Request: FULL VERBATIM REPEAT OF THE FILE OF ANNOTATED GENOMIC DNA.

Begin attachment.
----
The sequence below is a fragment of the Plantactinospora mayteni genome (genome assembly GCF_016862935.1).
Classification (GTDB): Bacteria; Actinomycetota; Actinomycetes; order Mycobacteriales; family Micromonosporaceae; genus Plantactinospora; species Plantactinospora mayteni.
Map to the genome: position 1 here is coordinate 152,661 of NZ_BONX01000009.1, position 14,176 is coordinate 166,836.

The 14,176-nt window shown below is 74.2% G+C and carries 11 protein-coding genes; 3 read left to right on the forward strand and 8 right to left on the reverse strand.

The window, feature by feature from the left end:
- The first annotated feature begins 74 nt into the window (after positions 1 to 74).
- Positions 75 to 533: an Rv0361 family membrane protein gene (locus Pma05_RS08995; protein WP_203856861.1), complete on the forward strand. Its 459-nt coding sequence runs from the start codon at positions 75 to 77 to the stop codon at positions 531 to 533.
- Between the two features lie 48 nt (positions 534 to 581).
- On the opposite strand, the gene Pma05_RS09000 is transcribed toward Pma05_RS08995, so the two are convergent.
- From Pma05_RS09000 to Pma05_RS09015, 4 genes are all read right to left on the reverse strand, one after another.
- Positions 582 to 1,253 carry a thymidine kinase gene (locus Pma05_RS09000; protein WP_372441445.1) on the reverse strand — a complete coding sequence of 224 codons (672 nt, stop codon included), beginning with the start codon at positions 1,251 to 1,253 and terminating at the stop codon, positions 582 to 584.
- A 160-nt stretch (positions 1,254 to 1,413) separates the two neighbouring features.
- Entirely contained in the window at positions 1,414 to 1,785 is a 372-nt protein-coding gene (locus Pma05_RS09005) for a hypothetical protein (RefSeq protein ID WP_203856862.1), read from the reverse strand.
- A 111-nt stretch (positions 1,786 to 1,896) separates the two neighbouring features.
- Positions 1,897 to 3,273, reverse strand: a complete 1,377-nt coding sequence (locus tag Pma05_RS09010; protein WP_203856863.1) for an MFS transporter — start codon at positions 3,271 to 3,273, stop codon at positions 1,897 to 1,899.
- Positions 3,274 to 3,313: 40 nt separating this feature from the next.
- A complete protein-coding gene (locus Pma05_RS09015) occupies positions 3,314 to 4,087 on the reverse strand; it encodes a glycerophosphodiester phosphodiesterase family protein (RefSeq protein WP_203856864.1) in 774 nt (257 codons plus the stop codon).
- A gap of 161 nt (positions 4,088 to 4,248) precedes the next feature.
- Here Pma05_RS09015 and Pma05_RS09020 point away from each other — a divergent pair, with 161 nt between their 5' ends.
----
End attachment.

The sequence below is a fragment of the Plantactinospora mayteni genome (genome assembly GCF_016862935.1).
Classification (GTDB): Bacteria; Actinomycetota; Actinomycetes; order Mycobacteriales; family Micromonosporaceae; genus Plantactinospora; species Plantactinospora mayteni.
Map to the genome: position 1 here is coordinate 152,661 of NZ_BONX01000009.1, position 14,176 is coordinate 166,836.

The 14,176-nt window shown below is 74.2% G+C and carries 11 protein-coding genes; 3 read left to right on the forward strand and 8 right to left on the reverse strand.

The window, feature by feature from the left end:
- The first annotated feature begins 74 nt into the window (after positions 1 to 74).
- Positions 75 to 533: an Rv0361 family membrane protein gene (locus Pma05_RS08995; protein WP_203856861.1), complete on the forward strand. Its 459-nt coding sequence runs from the start codon at positions 75 to 77 to the stop codon at positions 531 to 533.
- Between the two features lie 48 nt (positions 534 to 581).
- On the opposite strand, the gene Pma05_RS09000 is transcribed toward Pma05_RS08995, so the two are convergent.
- From Pma05_RS09000 to Pma05_RS09015, 4 genes are all read right to left on the reverse strand, one after another.
- Positions 582 to 1,253 carry a thymidine kinase gene (locus Pma05_RS09000; protein WP_372441445.1) on the reverse strand — a complete coding sequence of 224 codons (672 nt, stop codon included), beginning with the start codon at positions 1,251 to 1,253 and terminating at the stop codon, positions 582 to 584.
- A 160-nt stretch (positions 1,254 to 1,413) separates the two neighbouring features.
- Entirely contained in the window at positions 1,414 to 1,785 is a 372-nt protein-coding gene (locus Pma05_RS09005) for a hypothetical protein (RefSeq protein ID WP_203856862.1), read from the reverse strand.
- A 111-nt stretch (positions 1,786 to 1,896) separates the two neighbouring features.
- Positions 1,897 to 3,273, reverse strand: a complete 1,377-nt coding sequence (locus tag Pma05_RS09010; protein WP_203856863.1) for an MFS transporter — start codon at positions 3,271 to 3,273, stop codon at positions 1,897 to 1,899.
- Positions 3,274 to 3,313: 40 nt separating this feature from the next.
- A complete protein-coding gene (locus Pma05_RS09015) occupies positions 3,314 to 4,087 on the reverse strand; it encodes a glycerophosphodiester phosphodiesterase family protein (RefSeq protein WP_203856864.1) in 774 nt (257 codons plus the stop codon).
- A gap of 161 nt (positions 4,088 to 4,248) precedes the next feature.
- Here Pma05_RS09015 and Pma05_RS09020 point away from each other — a divergent pair, with 161 nt between their 5' ends.